Update Your Alumni Contact Information 


Click the button below to update your contact information with the Grand Island Public Schools Foundation. Updating your information will ensure you receive class reunion mailings, emails, and updates from us. Let us know if you have a new email, address, phone number, or name.


In Memoriam

January and February memorial list of GISH Alumni

Dianna (Boersen) Leach, Class of 1962, died December 24, 2023 in Grand Island, NE at the age of 81.

Frankie (Brumbaugh) Peterson, Class of 1960, died January 1, 2024 in Boise, ID at the age of 81.

Bradley Czaplewski, Class of 2004, died January 2, 2024 in Grand Island, NE at the age of 41.

Mark Brammer, Class of 1968, died January 7, 2024 in Grand Island, NE at the age of 73.

Mary (Schweiger) Obermiller, Class of 1945, died January 15, 2024 in Grand Island, NE at the age of 96.

Marilyn (Beck) Sok, Class of 1965, died January 18, 2024 in Grand Island, NE at the age of 76.

Dave Stump, Class of 1958, died January 23, 2024 in Grand Island, NE at the age of 83.

Larry Schuppan, Class of 1966, died January 24, 2024 in Omaha, NE at the age of 75.

Robert Priess, Class of 1954, died January 24, 2024 in Grand Island, NE at the age of 87.

Herbert "Herb" Roeser, Class of 1963, died January 28, 2024 in Grand Island, NE at the age of 78.

Donald Jelinek, Class of 1956, died January 28, 2024 in Omaha, NE at the age of 85.

Bob Eihusen, Class of 1970, died January 29, 2024 in Grand Island, NE at the age of 71.

Jerry Honeycutt, Class of 1965, died January 29, 2024 in McCook, NE at the age of 76.

Bob Loewenstein, Class of 1966, died January 30, 2024 in Grand Island, NE at the age of 75.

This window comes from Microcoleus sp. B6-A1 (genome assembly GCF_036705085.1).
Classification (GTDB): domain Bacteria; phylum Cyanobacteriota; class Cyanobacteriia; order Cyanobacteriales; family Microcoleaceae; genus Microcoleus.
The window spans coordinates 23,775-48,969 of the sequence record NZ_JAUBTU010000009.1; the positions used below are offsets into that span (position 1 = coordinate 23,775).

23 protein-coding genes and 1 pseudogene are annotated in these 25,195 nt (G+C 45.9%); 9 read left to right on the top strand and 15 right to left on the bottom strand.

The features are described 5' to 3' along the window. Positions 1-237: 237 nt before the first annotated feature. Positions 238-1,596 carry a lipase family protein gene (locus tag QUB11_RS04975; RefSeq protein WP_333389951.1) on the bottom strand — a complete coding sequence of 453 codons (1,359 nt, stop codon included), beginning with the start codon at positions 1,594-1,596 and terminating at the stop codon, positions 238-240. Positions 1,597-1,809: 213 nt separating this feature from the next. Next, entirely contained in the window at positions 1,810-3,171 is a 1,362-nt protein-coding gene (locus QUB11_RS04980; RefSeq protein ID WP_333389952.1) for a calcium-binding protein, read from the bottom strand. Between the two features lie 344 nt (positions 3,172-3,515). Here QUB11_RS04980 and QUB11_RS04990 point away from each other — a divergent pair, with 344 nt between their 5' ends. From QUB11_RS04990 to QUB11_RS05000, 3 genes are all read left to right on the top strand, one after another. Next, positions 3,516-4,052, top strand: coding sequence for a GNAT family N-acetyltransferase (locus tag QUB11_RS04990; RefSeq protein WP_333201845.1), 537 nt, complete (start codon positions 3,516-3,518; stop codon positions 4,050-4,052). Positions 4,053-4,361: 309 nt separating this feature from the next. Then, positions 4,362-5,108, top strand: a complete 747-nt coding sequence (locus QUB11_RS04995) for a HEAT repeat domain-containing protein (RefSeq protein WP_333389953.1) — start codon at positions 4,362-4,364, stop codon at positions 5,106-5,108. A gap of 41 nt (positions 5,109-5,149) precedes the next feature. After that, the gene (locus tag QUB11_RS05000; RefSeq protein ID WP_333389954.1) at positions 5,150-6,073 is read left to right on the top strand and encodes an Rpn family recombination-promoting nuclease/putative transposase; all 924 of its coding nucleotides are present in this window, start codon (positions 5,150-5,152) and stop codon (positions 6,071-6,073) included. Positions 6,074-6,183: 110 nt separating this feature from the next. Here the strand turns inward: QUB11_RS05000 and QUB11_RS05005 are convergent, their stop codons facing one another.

Don Olson, Class of 1956, died January 31, 2024 in Grand Island, NE at the age of 86.

Linda (Wells) Wolff, Class of 1962, died February 1, 2024 in Grand Island, NE at the age of 79.

Cheryl (Wiles) Dubbs, Class of 1961, died February 1, 2024 in Fremont, NE at the age of 80.

Ralph Granere, Class of 1962, died February 2, 2024 in Kearney, NE at the age of 79.

Erma (Kruse) Wissing, Class of 1950, died February 8, 2024 in Hastings, NE at the age of 90.

Rachel (Scott) Gosda, Class of 1977, died February 13, 2024 in Ravenna, NE at the age of 65.

Vernon Vodehnal, Class of 1964, died February 23, 2024 in Omaha, NE at the age of 78.

Jarrett Hare, Class of 1952, died February 24, 2024 in Lawrence, KS at the age of 89.

Dorothy (Haile) Enck, Class of 1948, died February 26, 2024 in Grand Island, NE at the age of 93.

James "Jim" Hehnke, Class of 1955, died February 28, 2024 in Grand Island, NE at the age of 86.

To report an alumni death since February 2024, please send an email with the first name, last name, class year and maiden name if applicable to

Class Notes

Rise wants to help you celebrate your successes with other Grand Island Senior High alumni and friends. “Class Notes” is the place to highlight a birth, an anniversary, a promotion, a college degree, an award, or other notable personal accomplishments and triumphs. Tell us about that new business. That perfect baby … or grandbaby. That Masters degree you earned after years of hard work. That recognition from your company, your cohorts, your community.


  • GISH Alumni Classes, as proud alumni, you have a unique opportunity to leave a lasting legacy and make a significant impact on future GISH graduates. Following in the footsteps of the Class of 1964 and 1973, who have established scholarships, the GIPS Foundation encourages you to create your own Class scholarship fund. By doing so, alumni can provide a chance for students to pursue their dreams. Together, you can make a difference in the lives of GISH graduates and leave a legacy that will be celebrated for years to come. Please contact Kari Hooker-Leep ( at the GIPS Foundation to discuss how to get started.

  • Angel Velasco (GISH Class of 2015), joins the "The GIPS Cast" to share how Career Technical Education changed his life. Along the way, he speaks about the importance of finding construction opportunities in high school, how two teachers saw his potential, and how cool it is seeing the community enjoy his work in downtown Grand Island.
    Because there's a lot to be proud of when you build things with your own two hands.

  • Brandy Guerrero returns to GIPS as the first PathBack Program recipient to graduate and be hired by GIPS since the program’s inception in 2018.